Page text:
Historic home’s classic design aesthetics are artfully updated with contemporary state-of-the-art functionality

July 28, 2020, Highwood, IL – Visitors to this year’s Lake Forest Showhouse & Gardens are experiencing a unique “back to the future” design moment in the historic Pullman estate’s reimagined kitchen and breakfast room. Under the direction of The ABL Group, the space has been transformed into the ultimate combination of timeless form and high-tech function.
“We’ve always been proponents of the philosophy that form follows function,” says George Markoutsas, vice president of The ABL Group. “Nowhere is this more essential than in the modern kitchen—it has become the home’s grand central station. So, in addition to looking beautiful, it has to function beautifully not only for the chef but also for the entire family. And today’s families have unique demands and expectations.”

The remodeling and contracting company, which includes affiliates Dovetails Custom Cabinetry and DP Home Design, faced both challenges and opportunities when designing around this philosophy in the Pullman mansion. Built in 1906, the architecture of the sprawling 23-room manor house is traditional in style, with a look of tasteful simplicity outside and refined designer details inside. Despite several interior remodels over the years, the kitchen area has remained confined to a conventional floorplan—a relatively tight, enclosed space cut off from the home’s living areas—and a far cry from today’s trending open concept. In addition, The ABL Group design team needed to work around some existing elements the homeowner wanted to retain, including a classic black-and-white checkerboard marble floor and the abundant windows bringing light into the space.

“We really wanted a high-end look that incorporated current kitchen trends like fewer upper cabinets and state-of-the-art appliances,” Markoutsas says. “But beyond that, we knew anything ultra-contemporary simply would not work aesthetically in this classic space. So, we drew on old-world style elements that are indicative of the architectural time period—such as custom inset cabinetry that looks like furniture—and then took it to the next logical level by integrating smart home automation into the sights, sounds, and activities of the kitchen with the assistance of Great Home Technologies.”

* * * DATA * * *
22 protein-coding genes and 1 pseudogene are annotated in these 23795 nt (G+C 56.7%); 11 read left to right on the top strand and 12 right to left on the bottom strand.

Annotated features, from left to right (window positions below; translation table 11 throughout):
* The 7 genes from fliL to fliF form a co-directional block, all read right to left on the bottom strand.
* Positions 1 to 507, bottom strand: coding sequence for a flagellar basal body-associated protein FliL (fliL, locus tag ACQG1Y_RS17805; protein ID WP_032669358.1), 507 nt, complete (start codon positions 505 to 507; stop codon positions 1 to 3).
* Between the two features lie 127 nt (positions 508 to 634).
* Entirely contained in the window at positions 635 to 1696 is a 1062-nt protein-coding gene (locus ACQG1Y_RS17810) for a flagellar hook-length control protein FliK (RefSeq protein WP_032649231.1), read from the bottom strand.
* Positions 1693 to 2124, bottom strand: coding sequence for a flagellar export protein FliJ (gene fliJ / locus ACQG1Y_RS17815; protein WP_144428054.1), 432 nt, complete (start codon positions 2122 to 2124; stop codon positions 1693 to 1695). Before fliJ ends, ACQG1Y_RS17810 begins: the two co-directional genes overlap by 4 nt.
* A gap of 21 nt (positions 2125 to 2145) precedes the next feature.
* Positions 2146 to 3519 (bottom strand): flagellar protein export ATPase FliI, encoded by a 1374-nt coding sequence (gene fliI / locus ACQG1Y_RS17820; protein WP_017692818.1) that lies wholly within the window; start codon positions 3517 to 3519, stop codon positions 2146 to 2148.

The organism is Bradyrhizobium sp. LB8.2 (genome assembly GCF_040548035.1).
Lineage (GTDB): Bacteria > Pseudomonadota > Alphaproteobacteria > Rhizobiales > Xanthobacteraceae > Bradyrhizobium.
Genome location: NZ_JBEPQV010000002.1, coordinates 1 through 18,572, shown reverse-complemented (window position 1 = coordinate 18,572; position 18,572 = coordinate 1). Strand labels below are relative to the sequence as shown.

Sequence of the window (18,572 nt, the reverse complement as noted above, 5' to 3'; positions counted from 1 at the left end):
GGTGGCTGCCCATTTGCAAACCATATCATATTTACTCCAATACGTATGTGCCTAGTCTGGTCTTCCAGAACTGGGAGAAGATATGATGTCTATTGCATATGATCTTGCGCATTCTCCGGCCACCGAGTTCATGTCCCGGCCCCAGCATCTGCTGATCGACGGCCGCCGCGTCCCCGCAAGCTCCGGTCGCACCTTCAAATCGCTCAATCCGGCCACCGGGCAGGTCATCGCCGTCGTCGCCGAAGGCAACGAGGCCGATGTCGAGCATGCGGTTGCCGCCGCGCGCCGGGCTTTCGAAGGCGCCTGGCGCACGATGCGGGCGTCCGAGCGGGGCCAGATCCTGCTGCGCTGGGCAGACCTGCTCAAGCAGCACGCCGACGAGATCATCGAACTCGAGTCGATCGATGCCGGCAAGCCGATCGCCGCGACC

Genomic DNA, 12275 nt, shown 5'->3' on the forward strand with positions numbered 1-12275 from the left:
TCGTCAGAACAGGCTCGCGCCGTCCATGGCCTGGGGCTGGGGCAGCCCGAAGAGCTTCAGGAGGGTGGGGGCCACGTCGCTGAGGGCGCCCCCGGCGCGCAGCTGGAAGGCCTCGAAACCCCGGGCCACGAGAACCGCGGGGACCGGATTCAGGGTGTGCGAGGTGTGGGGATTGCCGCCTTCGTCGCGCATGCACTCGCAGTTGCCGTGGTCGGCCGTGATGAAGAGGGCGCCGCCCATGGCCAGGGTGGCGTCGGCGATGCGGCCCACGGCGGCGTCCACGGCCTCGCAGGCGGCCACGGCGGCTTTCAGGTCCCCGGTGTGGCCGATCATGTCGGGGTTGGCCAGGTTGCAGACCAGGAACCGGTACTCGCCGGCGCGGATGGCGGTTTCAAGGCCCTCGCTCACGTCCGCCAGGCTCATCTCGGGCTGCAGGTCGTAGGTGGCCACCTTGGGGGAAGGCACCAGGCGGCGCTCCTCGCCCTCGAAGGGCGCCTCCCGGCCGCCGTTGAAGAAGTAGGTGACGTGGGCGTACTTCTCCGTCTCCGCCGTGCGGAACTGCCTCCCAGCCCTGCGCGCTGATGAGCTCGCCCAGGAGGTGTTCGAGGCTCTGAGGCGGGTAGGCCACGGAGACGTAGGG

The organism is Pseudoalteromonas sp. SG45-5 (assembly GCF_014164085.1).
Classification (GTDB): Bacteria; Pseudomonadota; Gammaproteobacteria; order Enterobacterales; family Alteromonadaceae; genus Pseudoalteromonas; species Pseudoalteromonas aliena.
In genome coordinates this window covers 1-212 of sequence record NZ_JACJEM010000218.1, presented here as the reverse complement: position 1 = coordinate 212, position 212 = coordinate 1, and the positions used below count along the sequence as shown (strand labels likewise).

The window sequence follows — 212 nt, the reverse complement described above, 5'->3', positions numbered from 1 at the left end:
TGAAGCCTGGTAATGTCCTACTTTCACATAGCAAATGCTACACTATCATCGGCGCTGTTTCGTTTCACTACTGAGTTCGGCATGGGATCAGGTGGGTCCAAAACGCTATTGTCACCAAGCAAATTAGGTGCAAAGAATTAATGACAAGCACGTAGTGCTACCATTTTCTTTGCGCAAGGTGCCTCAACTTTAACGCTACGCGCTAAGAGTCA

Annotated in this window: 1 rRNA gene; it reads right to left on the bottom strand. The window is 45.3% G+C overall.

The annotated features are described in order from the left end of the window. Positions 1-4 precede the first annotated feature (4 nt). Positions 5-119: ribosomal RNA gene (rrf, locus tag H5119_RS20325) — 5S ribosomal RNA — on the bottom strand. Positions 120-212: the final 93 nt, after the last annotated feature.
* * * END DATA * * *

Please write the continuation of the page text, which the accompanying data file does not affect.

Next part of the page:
Voice activation plays a big role, controlling the lighting, window treatments, and speakers. By commanding their virtual digital assistant devices, homeowners can not only turn these systems on and off but also sync them to set the mood with preprogrammed music selections and light levels. When the cook’s hands are full or messy, the no-touch Brizo faucet can be controlled with a tap or voice-activated to deliver the exact temperature and quantity of water needed. Even the countertops were selected because they offered a technological edge.
“In most high-end kitchens today, the default for countertops is marble or quartzite,” Markoutsas says. “Though admittedly beautiful, they come with their fair share of maintenance and are not a solid surface. They are porous, and therefore less sterile—something top-of-mind for families right now. We specified an engineered, solid surface quartz by Cambria with the luxurious look of marble but no maintenance and the durability and hygienic qualities of stainless steel.”

Other 21st century touches found throughout the space include strategically placed charging stations and small-appliance garages built into the cabinetry. Technology also played an artistic role in the adjoining breakfast room. The ABL Group bucked tradition by commissioning a custom wall mural from Street Level Studio that used digital technology to reinterpret the Asian-inspired artistry of the historic hand-painted wallpaper in the home. Additional design elements contributing to the thorough modernization of this classically beautiful space included upscale appliances from GE Monogram, brushed gold hardware from Top Knobs, a custom butcherblock from Lake County Barnwood, elegant accessories from Summer Classics Home, and a dramatically dimensional backsplash from Artistic Tile.

“Our goal in designing the kitchen and breakfast room was simple,” says Markoutsas. “We want everyone who steps into the space to feel like they could live there. We created a space with functionality for the way modern families live but also with the charm, sophistication, comfort, and luxury of the past. It’s a space designed to ease the everyday and add excitement to entertaining. What more could you ask?”

The 2020 Lake Forest Showhouse & Gardens is open for public tours through August 9, with recommended safety precautions and regulations in place. Tickets may be purchased online at lakeforestshowhouse.com/event-tickets, with proceeds benefitting the Infant Welfare Society of Chicago.